Reading DAP 2020

Defence Acquisition Procedure 2020 (DAP2020) came into effect on 1st October 2020 and superceded the Defence Procurement Procedure 2016. DAP would remain in force till 30 September 2025 or till reviewed. The spirit of this policy is a self-reliant India and growth through the ‘Make in India” programme so that India is a US$ 5 trillion economy. The policy introduces conceptual, structural and procedural reforms to promote domestic defence manufacturing but at the time to ensure that the contemporary technology and equipment are made available to the Indian Defence Services in a time-bound manner. Though India has a huge public sector base in defence manufacturing, the DAP 2020 expects that foreign manufacturers will set up shops in India following the increased limit of Foreign Direct Investment to 74% by the automatic route and 100% with Government approval as per the new FDI policy by the Department for Promotion of Industry and Internal Trade, Ministry of Commerce and Industry, which came in to force on 15th October 2020.
The DAP 2020 focuses on self-reliance where indigenisation and innovation are enabled through ‘Make’, ‘Design & Development’ and ‘Strategic Partnership Model’ rather than only ‘Buy’ to develop long-term indigenous capabilities

Key Features

One of the key focus areas of DAP2020 is “Ease of Doing Business” with simplified procedures, delegation and making the whole procurement process Industry friendly.

Changes in Procedures

1. A single-stage approval process for cases with Approval of Necessity(AoN) value of up to ₹ 300 crores and for AoN value ≤ 100 crores preferences will be given to MSMEs provided there are at least two eligible MSMEs.
2. The timelines for the validity of AoN and approval at different stages are defined to reduce the overall approval cycle time
3. There are Fast Track Procedures defined for AoN where expeditious procurement for urgent operational requirements are foreseen as imminent
4. Acquisition Planning Process are redefined as 10 years Integrated Capability Development Plan (ICDP) for the long-term (brought down from 15 years of Long Term Integrated Perspective Plan of DPP2016), Five years Defence Capital Acquisition Plan (DCAP) for medium-term and Two years Annual Acquisition Plan (AAP) for the short-term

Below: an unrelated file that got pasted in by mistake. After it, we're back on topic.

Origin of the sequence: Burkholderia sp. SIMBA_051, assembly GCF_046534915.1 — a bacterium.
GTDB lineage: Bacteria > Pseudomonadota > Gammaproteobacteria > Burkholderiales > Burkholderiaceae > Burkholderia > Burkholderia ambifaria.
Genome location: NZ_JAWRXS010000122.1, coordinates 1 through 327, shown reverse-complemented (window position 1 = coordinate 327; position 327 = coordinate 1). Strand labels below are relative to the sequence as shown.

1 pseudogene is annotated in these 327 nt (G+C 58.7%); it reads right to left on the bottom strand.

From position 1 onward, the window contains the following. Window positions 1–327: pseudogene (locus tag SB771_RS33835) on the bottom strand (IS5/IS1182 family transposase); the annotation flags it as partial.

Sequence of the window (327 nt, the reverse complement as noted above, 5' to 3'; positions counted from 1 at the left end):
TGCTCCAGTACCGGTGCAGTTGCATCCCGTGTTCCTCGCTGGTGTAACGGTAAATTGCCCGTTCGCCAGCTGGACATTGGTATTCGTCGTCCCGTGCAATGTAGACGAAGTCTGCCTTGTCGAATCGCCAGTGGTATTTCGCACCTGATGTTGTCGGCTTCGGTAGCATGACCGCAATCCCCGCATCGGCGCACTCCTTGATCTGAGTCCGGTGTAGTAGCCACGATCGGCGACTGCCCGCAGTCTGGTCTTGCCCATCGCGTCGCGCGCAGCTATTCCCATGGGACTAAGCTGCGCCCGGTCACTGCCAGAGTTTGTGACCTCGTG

Preference to Indian Vendors

a) Buy (Indian-IDDM) Indigenous design and Indigenous Content (IC) ≥ 50% (was min.40% in DPP 2016)
(b) Buy (Indian) In case of indigenous design (IC) ≥ 50%, otherwise (IC) ≥ 60% (was min.40% in DPP 2016)
(c) Buy and Make (Indian) (IC) ≥ 50% of the ‘Make’ portion (was min.50% in DPP 2016)
(d) Buy (Global – Manufactured in India) (IC) ≥ 50% (was not defined in DPP 2016)
(e) Buy (Global) Foreign Vendor – Nil,
Indian Vendor ≥ 30% (was not defined in DPP 2016)

For the DAP 2020, Indigenous Content (IC) for acquisition case shall be arrived at based on the Base Contract Price (i.e. the Total Contract Price less taxes and duties) of that equipment/item by excluding the following elements of manufacturing/production/assembly:

(a) Direct costs (including Custom Duties, Freight/transportation and insurance) of all materials, components, sub-assemblies, assemblies and products imported into India.
(b) Direct and Indirect costs of all services obtained from non-Indian entities/citizens.
(c) All license fees, royalties, technical fees and other fees/payments of this nature paid out of India, by whatever term/phrase referred to in contracts/agreements made by vendors/sub-vendors.


Make & Innovation

The ‘Make’ Categories aim to achieve the objective of self-reliance by involving
greater participation of Indian industrial eco-system including private sector through the
following procedures:-
(a) Make-I (Government Funded). Projects involving design and development of equipment, systems, major platforms or upgrades thereof by the industry. For Projects under the Make-I sub-category, MoD will provide financial support up to 70% of prototype development cost or a maximum of ₹ 250 crores/Development Agency
(b) Projects Under Make II and Make III. Projects under Make II and Make III would encompass equipment/ system/ platform or their upgrades or their subsystems/sub-assembly/ assemblies/ components/ materials/ ammunition/ software, primarily for import substitution.

(i) Make-II (Industry Funded). This would include design and development and innovative solutions by an Indian vendor, for which no Government funding will be provided.

(ii) Make-III. This although would not be designed/developed indigenously but can be manufactured in India as import substitution for product support of weapon systems/equipment held in the inventory of the Services. Indian firms may manufacture these either in collaboration or with Transfer of Technology (ToT) from foreign OEMs. In this category, an Indian vendor can enter into a JV with OEM.